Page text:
Sunday , 21 October 2018
Home » NEWS » THIS WEEK’S GURUS » In the New “Wild West” Even “Small” Cryptocurrency Theft is Costing Billions
Rick McElroy, Carbon Black
In the New “Wild West” Even “Small” Cryptocurrency Theft is Costing Billions

In the New “Wild West” Even “Small” Cryptocurrency Theft is Costing Billions

Written by Rick McElroy, Security Strategist at Carbon Black

Over the weekend, another cryptocurrency exchange was breached. This time it was “only” $40 million” in cryptocurrency. However, as a result cryptocurrencies overall lost more than $40 billion in value following the attack. That’s not a typo – a $40 million heist cost the market more than $40 billion dollars. Such is the nature of the new Wild West, where cryptocurrency is front and centre in the cyber game and hackers can manipulate entire markets with a few clicks of a mouse.

If crypto mining, ICOs, cryptojacking and ransomware all represent the electronic “gold rush,” then this current wave of cyber crime represents the electronic equivalent of yesterday’s stick ups, bank, stagecoach and train robberies.

While cryptocurrencies are “new,” criminals have perennially remained motivated by one thing – money. If you were a cyber criminal why wouldn’t you? The chances of actually getting caught are minimal, at best. There is no modern day equivalent of the Pinkertons to safeguard your cryptocurrency through the desert while riding shotgun on a stagecoach. The entire supply chain of cryptocurrency is immature and ripe for attacks.

It’s not surprising that Carbon Black’s recent cryptocurrency report highlighted that cryptocurrency exchanges are the most vulnerable target for cybercriminals, with 27% of attacks targeting exchanges directly. Regulation is often country specific and, in most cases, no one is vetting the technology (or the people) who are running the exchanges, let alone their security programs and controls to protect themselves and their customers.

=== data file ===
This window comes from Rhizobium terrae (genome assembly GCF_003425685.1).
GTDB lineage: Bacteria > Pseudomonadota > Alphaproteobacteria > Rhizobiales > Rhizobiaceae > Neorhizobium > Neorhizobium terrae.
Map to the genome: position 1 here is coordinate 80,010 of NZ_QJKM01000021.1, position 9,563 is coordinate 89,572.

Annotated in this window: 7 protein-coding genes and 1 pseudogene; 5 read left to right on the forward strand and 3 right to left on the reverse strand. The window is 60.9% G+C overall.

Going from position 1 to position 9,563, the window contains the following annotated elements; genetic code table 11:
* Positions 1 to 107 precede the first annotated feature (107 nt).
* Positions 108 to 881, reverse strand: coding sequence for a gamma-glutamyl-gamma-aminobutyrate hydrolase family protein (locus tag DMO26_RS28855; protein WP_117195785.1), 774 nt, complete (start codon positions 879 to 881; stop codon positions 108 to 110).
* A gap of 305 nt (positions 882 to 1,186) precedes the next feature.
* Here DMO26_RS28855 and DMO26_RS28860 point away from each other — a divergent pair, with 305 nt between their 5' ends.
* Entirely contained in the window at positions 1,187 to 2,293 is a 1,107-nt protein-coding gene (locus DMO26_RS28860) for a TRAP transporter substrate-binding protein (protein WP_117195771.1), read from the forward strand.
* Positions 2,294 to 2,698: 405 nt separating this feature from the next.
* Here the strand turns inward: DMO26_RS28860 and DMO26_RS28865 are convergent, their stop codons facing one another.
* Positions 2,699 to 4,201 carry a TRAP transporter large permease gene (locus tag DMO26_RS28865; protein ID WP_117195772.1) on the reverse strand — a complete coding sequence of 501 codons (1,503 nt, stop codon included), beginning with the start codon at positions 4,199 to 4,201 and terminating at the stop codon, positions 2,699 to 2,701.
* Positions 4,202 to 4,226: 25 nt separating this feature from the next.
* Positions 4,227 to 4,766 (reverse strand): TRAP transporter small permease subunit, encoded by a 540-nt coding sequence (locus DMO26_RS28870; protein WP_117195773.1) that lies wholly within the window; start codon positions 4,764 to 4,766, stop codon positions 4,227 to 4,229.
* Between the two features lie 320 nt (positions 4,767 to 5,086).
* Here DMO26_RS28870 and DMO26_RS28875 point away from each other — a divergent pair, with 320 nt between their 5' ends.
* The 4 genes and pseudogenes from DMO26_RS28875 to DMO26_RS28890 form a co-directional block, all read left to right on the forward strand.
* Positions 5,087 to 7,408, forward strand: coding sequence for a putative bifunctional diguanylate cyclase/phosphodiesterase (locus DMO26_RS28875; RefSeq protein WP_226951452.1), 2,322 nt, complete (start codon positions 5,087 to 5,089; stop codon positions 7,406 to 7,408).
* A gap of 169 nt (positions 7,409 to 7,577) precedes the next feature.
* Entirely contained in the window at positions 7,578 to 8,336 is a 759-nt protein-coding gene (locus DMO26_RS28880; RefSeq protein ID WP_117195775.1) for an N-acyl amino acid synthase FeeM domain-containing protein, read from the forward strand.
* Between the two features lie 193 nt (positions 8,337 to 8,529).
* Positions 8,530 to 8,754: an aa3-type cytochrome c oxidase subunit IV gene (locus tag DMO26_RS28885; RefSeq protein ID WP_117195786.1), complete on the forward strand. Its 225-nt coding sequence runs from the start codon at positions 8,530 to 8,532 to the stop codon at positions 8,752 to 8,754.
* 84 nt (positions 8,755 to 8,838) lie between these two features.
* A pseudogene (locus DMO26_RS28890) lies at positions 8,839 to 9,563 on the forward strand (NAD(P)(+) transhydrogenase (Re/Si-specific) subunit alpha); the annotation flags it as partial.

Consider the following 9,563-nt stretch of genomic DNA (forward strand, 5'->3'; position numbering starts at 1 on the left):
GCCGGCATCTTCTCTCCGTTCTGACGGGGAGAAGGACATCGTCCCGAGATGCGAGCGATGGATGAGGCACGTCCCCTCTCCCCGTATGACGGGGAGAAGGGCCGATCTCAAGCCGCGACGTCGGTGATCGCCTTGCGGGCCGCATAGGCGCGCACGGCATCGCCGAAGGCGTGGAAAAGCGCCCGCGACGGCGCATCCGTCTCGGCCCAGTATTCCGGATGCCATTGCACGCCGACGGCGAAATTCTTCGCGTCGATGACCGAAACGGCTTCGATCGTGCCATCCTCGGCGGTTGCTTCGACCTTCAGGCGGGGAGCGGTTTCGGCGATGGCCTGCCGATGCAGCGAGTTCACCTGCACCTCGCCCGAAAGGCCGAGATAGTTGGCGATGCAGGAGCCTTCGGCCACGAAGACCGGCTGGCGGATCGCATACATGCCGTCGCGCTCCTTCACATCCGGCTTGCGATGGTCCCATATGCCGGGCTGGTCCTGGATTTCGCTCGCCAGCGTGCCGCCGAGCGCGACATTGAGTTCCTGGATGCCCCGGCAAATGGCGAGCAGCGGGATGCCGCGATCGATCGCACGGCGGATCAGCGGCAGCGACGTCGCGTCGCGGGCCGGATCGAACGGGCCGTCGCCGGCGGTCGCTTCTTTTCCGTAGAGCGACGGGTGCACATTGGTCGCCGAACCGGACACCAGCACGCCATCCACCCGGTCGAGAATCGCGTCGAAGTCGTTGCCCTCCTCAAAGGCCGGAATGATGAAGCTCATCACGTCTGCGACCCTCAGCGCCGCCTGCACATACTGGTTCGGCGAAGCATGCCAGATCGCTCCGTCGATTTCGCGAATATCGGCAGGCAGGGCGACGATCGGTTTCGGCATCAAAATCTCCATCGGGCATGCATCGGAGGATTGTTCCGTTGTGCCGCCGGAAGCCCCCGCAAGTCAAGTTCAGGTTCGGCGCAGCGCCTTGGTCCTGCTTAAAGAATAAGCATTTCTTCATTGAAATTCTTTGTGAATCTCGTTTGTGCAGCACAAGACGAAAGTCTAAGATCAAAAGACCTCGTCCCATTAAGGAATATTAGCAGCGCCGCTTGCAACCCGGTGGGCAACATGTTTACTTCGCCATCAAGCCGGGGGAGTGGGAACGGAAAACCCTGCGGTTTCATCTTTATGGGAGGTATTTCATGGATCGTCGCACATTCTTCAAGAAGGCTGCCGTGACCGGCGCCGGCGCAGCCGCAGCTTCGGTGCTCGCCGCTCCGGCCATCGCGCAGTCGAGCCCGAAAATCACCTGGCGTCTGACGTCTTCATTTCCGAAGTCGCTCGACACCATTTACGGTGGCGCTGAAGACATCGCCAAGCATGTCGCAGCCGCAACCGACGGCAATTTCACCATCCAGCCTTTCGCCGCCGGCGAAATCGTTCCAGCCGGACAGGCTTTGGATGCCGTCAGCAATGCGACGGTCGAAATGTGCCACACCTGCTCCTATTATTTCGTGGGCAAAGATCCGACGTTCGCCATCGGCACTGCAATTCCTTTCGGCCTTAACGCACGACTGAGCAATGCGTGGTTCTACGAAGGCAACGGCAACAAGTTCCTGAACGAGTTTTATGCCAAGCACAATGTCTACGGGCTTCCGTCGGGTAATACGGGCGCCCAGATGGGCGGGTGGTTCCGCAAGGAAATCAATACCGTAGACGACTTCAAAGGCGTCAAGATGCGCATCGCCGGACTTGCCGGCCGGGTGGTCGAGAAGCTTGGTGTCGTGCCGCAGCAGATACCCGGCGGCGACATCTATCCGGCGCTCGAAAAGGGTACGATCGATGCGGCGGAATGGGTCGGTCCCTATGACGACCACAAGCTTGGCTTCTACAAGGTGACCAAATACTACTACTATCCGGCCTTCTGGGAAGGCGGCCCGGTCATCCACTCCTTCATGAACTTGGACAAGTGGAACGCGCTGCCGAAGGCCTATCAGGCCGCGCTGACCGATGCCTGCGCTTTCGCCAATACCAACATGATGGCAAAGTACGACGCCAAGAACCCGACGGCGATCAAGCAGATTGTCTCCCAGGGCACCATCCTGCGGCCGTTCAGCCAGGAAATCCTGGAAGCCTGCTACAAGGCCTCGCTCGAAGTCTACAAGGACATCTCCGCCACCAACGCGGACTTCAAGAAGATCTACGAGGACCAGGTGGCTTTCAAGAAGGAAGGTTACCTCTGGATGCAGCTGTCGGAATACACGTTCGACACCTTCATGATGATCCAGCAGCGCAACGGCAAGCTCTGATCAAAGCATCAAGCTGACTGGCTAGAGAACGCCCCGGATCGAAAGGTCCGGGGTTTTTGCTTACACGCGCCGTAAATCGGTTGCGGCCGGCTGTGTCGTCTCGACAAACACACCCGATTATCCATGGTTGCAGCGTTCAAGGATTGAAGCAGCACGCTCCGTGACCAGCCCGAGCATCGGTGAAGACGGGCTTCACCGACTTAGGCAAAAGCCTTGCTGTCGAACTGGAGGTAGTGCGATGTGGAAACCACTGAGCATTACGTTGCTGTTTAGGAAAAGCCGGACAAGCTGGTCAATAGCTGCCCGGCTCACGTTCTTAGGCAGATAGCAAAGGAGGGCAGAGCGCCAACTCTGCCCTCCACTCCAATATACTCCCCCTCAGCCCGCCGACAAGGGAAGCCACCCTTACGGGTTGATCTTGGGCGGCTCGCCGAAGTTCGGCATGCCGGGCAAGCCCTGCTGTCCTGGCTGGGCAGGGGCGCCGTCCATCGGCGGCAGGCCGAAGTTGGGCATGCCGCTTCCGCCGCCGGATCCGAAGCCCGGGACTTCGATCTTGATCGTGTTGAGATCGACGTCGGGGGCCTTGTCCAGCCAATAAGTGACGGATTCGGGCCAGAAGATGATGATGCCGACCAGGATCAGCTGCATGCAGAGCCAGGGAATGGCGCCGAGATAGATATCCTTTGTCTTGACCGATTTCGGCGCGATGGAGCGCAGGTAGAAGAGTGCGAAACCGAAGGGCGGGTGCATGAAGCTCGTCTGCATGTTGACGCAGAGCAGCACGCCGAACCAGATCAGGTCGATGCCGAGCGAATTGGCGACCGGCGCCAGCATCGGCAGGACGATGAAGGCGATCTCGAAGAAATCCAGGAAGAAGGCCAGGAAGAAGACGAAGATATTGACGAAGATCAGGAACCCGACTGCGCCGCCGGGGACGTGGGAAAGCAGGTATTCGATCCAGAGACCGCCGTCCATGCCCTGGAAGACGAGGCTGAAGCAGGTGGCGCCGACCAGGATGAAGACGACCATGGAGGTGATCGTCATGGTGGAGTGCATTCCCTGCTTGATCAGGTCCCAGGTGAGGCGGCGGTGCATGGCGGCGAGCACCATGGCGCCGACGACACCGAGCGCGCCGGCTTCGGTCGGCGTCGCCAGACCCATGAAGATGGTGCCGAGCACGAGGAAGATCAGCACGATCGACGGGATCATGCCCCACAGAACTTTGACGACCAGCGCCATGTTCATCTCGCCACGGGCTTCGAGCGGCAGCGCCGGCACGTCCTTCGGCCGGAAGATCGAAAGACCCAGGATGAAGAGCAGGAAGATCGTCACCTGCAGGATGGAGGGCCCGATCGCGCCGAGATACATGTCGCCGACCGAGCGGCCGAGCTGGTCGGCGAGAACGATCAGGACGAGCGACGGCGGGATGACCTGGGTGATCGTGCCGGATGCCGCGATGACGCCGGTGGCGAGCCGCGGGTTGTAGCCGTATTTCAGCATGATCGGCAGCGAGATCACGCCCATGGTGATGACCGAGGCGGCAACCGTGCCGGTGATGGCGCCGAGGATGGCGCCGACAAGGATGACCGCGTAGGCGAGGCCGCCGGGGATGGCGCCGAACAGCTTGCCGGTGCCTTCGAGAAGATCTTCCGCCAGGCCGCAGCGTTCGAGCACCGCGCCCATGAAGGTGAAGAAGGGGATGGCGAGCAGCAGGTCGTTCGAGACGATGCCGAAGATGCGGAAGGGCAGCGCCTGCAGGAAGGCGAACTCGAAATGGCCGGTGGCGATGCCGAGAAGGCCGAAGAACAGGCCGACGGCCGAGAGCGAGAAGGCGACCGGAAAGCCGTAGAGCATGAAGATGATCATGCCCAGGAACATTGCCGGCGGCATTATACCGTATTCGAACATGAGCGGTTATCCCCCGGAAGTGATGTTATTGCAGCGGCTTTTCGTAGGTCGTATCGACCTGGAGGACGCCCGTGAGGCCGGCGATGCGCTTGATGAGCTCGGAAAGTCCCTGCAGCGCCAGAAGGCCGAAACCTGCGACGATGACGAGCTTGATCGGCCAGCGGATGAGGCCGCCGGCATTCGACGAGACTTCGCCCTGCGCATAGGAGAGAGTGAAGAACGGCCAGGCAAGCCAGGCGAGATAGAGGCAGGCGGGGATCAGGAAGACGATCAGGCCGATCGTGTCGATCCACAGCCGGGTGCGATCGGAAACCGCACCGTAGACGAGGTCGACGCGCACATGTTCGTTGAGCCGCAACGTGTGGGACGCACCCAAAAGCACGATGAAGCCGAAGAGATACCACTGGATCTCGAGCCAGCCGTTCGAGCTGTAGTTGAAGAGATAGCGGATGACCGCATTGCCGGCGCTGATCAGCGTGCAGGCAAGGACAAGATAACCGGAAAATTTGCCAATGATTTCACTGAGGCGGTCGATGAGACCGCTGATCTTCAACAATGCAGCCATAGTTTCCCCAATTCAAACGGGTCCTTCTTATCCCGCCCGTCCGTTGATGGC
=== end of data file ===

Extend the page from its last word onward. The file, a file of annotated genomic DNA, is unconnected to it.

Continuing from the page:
Some exchanges are better than others but would you trust your money to a bank with no safe? Or security guards? Or the FDIC? I highly doubt it. While cyber criminals target individuals, wallets, and systems to facilitate cryptotheft, most of the payoffs are small. Much like gangs of the American West, why rob each person when you can rob the train or stage coach carrying all of the town’s money? One attack can yield the worth of hundreds or thousands of others, so why not go after where all the money is, especially when the risk is low?

“I rob banks because that’s where the money is,” – Bank Robber Willie Sutton

In regards to cryptocurrency and markets, there is a bigger conversation to be had. Cyber criminals rob banks because that’s where the money is. They are motivated by the pay off. There is nothing really new about that. However, when it comes to the new Wild West, it becomes entirely possible to monetise on attack a number of different ways.

Monetisation 1. Breach the exchange and abscond with as much cryptocurrency as possible

Monetisation 2. Coordinate a short on one of the various cryptocurrencies knowing the volatility of the market will yield a big drop in the current price after an attack is successful.

Monetisation 3. Buy a bunch of now decreased-in-price coin and ride the recovery.

That’s three crimes and three ways to make money for the cost of one single attack.

We expect to see cryptocurrency theft and illicit mining activity expand in the mid-to-long term as security mechanisms and user awareness slowly catch up to this evolving threat. These cryptocurrencies represent an alternative and lucrative funding stream, which is especially true for criminals, as well as nation-states desperately seeking to subvert sanctions. These will continue to fund future attacks. TTPs will evolve and adapt quickly, along with the dark web marketplaces that fuel the illicit economy, which is worth millions.

If attackers are simply “following the money,” in this new Wild West, defenders should be evolving accordingly. Follow the money.

About Japonica Jackson

Japonica is head of editorial at IT Security Guru. If you'd like to get in touch with Japonica, please email editor@itsecurityguru.org.